80g butter, melted (vegan sub: vegan butter or margarine)
½ tsp salt
100g white sugar
75g brown sugar
1 egg (vegan sub: use a flax egg- mix 1 heaped tbsp of ground flaxseed with 2 tbsp water in a small bowl and let that gel to thicken up for a couple of minutes before using)
1 tbsp course salt (e.g. Maldon) for sprinkling
Preheat your oven to 180C (350F) and line a square 9×9-inch baking pan with parchment paper or aluminium foil. Alternatively, you can also use a loaf tin and bake just half the batter first if you want to test a smaller batch.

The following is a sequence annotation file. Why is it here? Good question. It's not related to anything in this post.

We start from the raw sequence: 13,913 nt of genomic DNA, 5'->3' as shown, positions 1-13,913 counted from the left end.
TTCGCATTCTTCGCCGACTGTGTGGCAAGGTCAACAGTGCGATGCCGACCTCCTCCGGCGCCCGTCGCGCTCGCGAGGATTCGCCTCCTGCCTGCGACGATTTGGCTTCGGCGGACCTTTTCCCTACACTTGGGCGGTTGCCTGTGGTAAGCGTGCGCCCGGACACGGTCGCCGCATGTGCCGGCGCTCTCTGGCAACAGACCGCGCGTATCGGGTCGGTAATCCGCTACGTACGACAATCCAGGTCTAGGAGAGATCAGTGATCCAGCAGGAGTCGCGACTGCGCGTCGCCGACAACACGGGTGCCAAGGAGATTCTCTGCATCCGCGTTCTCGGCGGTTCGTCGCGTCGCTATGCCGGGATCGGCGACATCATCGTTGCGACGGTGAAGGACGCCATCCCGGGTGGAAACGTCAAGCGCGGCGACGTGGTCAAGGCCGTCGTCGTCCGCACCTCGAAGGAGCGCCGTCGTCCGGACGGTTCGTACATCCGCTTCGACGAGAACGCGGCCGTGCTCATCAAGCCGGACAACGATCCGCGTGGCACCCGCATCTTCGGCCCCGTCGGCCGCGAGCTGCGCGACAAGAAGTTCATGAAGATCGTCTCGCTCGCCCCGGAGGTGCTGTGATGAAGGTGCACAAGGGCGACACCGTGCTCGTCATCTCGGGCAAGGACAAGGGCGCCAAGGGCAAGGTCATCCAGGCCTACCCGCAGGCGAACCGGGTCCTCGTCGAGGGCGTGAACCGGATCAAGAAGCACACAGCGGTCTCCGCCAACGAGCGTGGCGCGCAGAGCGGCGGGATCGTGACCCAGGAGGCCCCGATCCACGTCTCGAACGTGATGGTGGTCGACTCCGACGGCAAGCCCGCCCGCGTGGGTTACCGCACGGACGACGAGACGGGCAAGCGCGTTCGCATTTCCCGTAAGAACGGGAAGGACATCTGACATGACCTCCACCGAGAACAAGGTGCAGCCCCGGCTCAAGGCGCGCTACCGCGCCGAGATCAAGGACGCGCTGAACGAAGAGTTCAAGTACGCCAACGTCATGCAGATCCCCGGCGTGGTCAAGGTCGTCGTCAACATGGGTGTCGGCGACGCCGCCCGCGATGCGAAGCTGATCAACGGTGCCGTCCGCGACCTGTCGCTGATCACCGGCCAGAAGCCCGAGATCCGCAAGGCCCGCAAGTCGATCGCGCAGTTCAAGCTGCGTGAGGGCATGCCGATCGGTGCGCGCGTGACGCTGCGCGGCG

Melt the butter in a microwave-safe bowl in a microwave on a high power for 30 seconds, and set that aside to cool for a few minutes before using. In a medium bowl, whisk together the flour, baking powder, ground almonds, chopped pine nuts and milk chocolate. In a separate and slightly larger bowl, mix together the melted butter, ½ tsp salt, sugars, egg and tahini. Add the dry mix to the wet one and mix until everything comes together- the mix should look pretty thick and rather doughy. Scrape the mix into the prepared tin, use your hands to press the batter into an even layer in the tin, and bake in the preheated oven for 12-14 minutes. When 12 minutes is up, use a wooden skewer to poke the middle of the pan. If it comes out with moist crumbs, take it out and leave to cool on a cooling rack for 10 minutes or so. If it comes out clearly wet with batter, leave it in the oven to bake a little longer for a couple of minutes. Once the bars are done baking, leave to cool completely on a wire rack or heatproof surface, sprinkle with coarse salt and cut into bars however big you want after at least 10 minutes of cooling. Enjoy with ice cream or simply on their own.